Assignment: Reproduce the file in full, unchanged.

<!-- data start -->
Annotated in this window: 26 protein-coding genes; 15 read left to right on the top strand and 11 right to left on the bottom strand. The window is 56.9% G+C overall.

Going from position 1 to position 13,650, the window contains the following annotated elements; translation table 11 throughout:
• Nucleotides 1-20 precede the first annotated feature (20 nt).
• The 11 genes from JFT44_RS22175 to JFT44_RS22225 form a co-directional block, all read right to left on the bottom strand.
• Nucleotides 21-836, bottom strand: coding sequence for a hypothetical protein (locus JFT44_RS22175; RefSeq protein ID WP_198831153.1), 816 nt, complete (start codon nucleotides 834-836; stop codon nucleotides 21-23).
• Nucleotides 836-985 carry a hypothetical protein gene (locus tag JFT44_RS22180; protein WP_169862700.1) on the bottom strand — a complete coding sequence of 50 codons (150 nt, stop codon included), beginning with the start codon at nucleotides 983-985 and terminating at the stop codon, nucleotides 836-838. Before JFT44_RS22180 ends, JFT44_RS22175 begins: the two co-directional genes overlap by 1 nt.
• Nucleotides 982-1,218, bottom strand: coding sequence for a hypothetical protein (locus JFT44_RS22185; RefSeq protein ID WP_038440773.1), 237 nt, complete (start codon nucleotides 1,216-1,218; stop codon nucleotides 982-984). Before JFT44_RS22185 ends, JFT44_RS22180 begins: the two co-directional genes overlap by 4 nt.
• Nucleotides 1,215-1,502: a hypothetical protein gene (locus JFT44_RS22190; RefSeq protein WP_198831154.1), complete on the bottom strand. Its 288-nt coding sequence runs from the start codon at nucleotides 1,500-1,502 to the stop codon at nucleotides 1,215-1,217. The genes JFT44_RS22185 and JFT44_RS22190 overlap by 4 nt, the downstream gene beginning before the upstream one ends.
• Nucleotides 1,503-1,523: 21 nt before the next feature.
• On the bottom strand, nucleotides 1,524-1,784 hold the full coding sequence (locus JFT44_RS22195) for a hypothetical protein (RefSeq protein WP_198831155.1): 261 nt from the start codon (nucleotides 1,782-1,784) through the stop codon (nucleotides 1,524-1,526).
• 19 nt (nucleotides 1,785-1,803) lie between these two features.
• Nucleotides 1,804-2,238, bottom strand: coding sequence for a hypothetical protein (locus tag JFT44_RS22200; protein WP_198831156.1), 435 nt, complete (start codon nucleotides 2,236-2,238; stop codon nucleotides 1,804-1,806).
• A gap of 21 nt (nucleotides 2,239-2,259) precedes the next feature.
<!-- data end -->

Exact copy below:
Annotated in this window: 26 protein-coding genes; 15 read left to right on the top strand and 11 right to left on the bottom strand. The window is 56.9% G+C overall.

Going from position 1 to position 13,650, the window contains the following annotated elements; translation table 11 throughout:
• Nucleotides 1-20 precede the first annotated feature (20 nt).
• The 11 genes from JFT44_RS22175 to JFT44_RS22225 form a co-directional block, all read right to left on the bottom strand.
• Nucleotides 21-836, bottom strand: coding sequence for a hypothetical protein (locus JFT44_RS22175; RefSeq protein ID WP_198831153.1), 816 nt, complete (start codon nucleotides 834-836; stop codon nucleotides 21-23).
• Nucleotides 836-985 carry a hypothetical protein gene (locus tag JFT44_RS22180; protein WP_169862700.1) on the bottom strand — a complete coding sequence of 50 codons (150 nt, stop codon included), beginning with the start codon at nucleotides 983-985 and terminating at the stop codon, nucleotides 836-838. Before JFT44_RS22180 ends, JFT44_RS22175 begins: the two co-directional genes overlap by 1 nt.
• Nucleotides 982-1,218, bottom strand: coding sequence for a hypothetical protein (locus JFT44_RS22185; RefSeq protein ID WP_038440773.1), 237 nt, complete (start codon nucleotides 1,216-1,218; stop codon nucleotides 982-984). Before JFT44_RS22185 ends, JFT44_RS22180 begins: the two co-directional genes overlap by 4 nt.
• Nucleotides 1,215-1,502: a hypothetical protein gene (locus JFT44_RS22190; RefSeq protein WP_198831154.1), complete on the bottom strand. Its 288-nt coding sequence runs from the start codon at nucleotides 1,500-1,502 to the stop codon at nucleotides 1,215-1,217. The genes JFT44_RS22185 and JFT44_RS22190 overlap by 4 nt, the downstream gene beginning before the upstream one ends.
• Nucleotides 1,503-1,523: 21 nt before the next feature.
• On the bottom strand, nucleotides 1,524-1,784 hold the full coding sequence (locus JFT44_RS22195) for a hypothetical protein (RefSeq protein WP_198831155.1): 261 nt from the start codon (nucleotides 1,782-1,784) through the stop codon (nucleotides 1,524-1,526).
• 19 nt (nucleotides 1,785-1,803) lie between these two features.
• Nucleotides 1,804-2,238, bottom strand: coding sequence for a hypothetical protein (locus tag JFT44_RS22200; protein WP_198831156.1), 435 nt, complete (start codon nucleotides 2,236-2,238; stop codon nucleotides 1,804-1,806).
• A gap of 21 nt (nucleotides 2,239-2,259) precedes the next feature.